Looking at average damage done per competitive match tells a similar story. Doomfist doesn't nearly half the damage as other offensive heroes, and once again is barely above Sombra. However, this is not necessarily a downside of Doomfist. Many competitively players are aware of the idea of "chip" damage: low amounts of damage that can be easily healed and doesn't lead to a kill. Doomfist's melee-range attacks likely lead to a significant reduction in chip damage, and likely means that he won't feed enemy ultimate charge as much (as he does less chip damage). Instead Doomfists combos melee range attacks and is more likely to kill when he lands his attack. Put another way: (As it turns out) Doomfist is more efficient in converting damage done to kills than any other offensive hero in the game.
Which leads us to the next finding from pouring over Doomfist statistics - he is very much a "high-risk, high reward" hero. When looking at kills per death, Doomfist lags behind every single offensive hero, including Sombra. Only players in Grandmaster are averaging more than two kills per death. In other words, Doomfist dies frequently. It is very hard to stay alive as Doomfist, given his large hitbox and abilities which are used to engage into a group of enemies, putting himself in harm's way. His most powerful attack, Rocket Punch, can one-shot-kill most heroes in the game - but only if it connects.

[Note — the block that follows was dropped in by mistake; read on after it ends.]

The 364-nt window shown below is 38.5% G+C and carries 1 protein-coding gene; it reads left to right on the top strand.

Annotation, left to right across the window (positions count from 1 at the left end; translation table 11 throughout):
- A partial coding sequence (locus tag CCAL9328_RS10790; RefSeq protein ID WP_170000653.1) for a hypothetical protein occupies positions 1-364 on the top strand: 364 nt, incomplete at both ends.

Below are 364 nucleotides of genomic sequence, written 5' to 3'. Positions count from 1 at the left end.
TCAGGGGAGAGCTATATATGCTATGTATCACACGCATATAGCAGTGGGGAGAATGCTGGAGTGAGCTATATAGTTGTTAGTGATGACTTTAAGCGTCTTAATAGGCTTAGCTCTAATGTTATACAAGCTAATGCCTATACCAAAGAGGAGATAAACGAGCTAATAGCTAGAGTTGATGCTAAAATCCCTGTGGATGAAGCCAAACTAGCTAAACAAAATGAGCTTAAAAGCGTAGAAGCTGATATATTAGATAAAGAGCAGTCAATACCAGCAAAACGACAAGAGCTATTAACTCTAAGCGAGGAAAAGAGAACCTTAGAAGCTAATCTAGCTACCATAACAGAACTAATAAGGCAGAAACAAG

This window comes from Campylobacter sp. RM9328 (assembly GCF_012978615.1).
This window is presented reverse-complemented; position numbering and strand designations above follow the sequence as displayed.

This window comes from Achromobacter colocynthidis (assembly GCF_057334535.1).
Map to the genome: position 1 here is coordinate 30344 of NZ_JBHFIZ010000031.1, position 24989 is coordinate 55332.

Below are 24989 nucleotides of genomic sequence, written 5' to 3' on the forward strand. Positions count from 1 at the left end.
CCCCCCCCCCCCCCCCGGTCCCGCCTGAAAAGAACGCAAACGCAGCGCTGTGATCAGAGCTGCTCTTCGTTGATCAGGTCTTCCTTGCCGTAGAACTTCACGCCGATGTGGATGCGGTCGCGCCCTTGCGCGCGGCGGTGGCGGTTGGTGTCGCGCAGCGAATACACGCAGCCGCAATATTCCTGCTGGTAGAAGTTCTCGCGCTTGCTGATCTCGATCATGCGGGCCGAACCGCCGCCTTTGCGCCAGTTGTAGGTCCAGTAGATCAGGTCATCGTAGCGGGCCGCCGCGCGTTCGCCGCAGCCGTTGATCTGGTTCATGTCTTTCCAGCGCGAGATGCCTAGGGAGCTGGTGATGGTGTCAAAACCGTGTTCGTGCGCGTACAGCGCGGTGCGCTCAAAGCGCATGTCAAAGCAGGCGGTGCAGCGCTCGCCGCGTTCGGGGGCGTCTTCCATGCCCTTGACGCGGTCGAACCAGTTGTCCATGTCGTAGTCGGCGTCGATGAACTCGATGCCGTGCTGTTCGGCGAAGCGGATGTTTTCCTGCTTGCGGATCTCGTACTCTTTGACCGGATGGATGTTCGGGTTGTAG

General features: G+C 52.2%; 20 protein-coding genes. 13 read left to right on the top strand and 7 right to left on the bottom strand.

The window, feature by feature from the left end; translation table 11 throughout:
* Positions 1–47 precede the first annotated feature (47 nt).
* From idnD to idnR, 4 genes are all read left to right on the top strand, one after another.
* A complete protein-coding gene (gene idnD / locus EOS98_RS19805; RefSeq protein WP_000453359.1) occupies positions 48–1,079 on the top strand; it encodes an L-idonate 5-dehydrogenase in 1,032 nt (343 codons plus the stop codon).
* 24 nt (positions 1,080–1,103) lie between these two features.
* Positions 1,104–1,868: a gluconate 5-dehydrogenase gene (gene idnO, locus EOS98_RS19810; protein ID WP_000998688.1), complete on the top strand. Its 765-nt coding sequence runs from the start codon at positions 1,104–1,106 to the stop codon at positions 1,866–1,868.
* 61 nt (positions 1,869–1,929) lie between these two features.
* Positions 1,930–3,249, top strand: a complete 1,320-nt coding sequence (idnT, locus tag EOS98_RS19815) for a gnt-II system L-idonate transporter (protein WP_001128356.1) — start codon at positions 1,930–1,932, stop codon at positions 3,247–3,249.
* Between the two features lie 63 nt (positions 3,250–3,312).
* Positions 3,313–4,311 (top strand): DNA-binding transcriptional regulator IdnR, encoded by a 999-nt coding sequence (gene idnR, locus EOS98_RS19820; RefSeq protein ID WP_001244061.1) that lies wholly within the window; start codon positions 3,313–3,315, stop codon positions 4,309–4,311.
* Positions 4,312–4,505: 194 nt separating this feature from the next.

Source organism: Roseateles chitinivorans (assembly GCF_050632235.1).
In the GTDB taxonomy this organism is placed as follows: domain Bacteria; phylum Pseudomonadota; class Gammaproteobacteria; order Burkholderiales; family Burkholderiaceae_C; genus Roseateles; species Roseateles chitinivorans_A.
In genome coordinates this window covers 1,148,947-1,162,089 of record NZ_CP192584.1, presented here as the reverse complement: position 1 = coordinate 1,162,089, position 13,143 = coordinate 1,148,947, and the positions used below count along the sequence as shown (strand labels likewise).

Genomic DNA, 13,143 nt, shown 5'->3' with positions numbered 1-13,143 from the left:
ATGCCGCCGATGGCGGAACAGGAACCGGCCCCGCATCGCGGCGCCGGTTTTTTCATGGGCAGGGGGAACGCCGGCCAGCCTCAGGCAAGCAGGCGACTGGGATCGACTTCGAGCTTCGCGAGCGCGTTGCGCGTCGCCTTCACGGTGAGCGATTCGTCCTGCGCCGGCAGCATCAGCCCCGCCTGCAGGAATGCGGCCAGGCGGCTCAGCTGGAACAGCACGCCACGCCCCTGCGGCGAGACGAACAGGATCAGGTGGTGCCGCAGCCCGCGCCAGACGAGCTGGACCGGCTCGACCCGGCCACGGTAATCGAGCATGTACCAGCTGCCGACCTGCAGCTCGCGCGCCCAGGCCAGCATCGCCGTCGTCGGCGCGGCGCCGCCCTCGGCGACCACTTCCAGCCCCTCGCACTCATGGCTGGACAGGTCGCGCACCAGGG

So are people having success with Doomfist? The winrates certainly say yes. Doomfist has some of the highest winrates in the game currently, rivaling meta pick Genji and beating meta picks Soldier and Tracer. Note that Doomfist doesn't appear to have a high skill floor like Tracer or Sombra - he is able to win plenty more matches even at the lower tiers. One thing to point out is Doomfist's usage of around 25% (across all tiers) in competitive matches. While this makes him currently one of the most popular offensive heroes, the data doesn't show whether he is being played on all maps or in all situations. In any case, as time goes by, the winrates may change - but for now, he is one of the most successful offensive heroes in the game.
"So is Doomfist any good?"
The answer is pretty simple here - absolutely. It seems clear that Doomfist's net impact on a match is very high - provided he can survive and secure enough kills. His high burst damage (stemming from his Rocket Punch) appears to be Doomfist's big asset. While he requires great skill to be able to play well, Doomfist is a hero worth playing. The biggest question right now is whether Doomfist is a hero that can be played on all maps and on both defense and offense. If the answer to that question is yes, he appears to be one of the strongest offensive heroes currently in the game.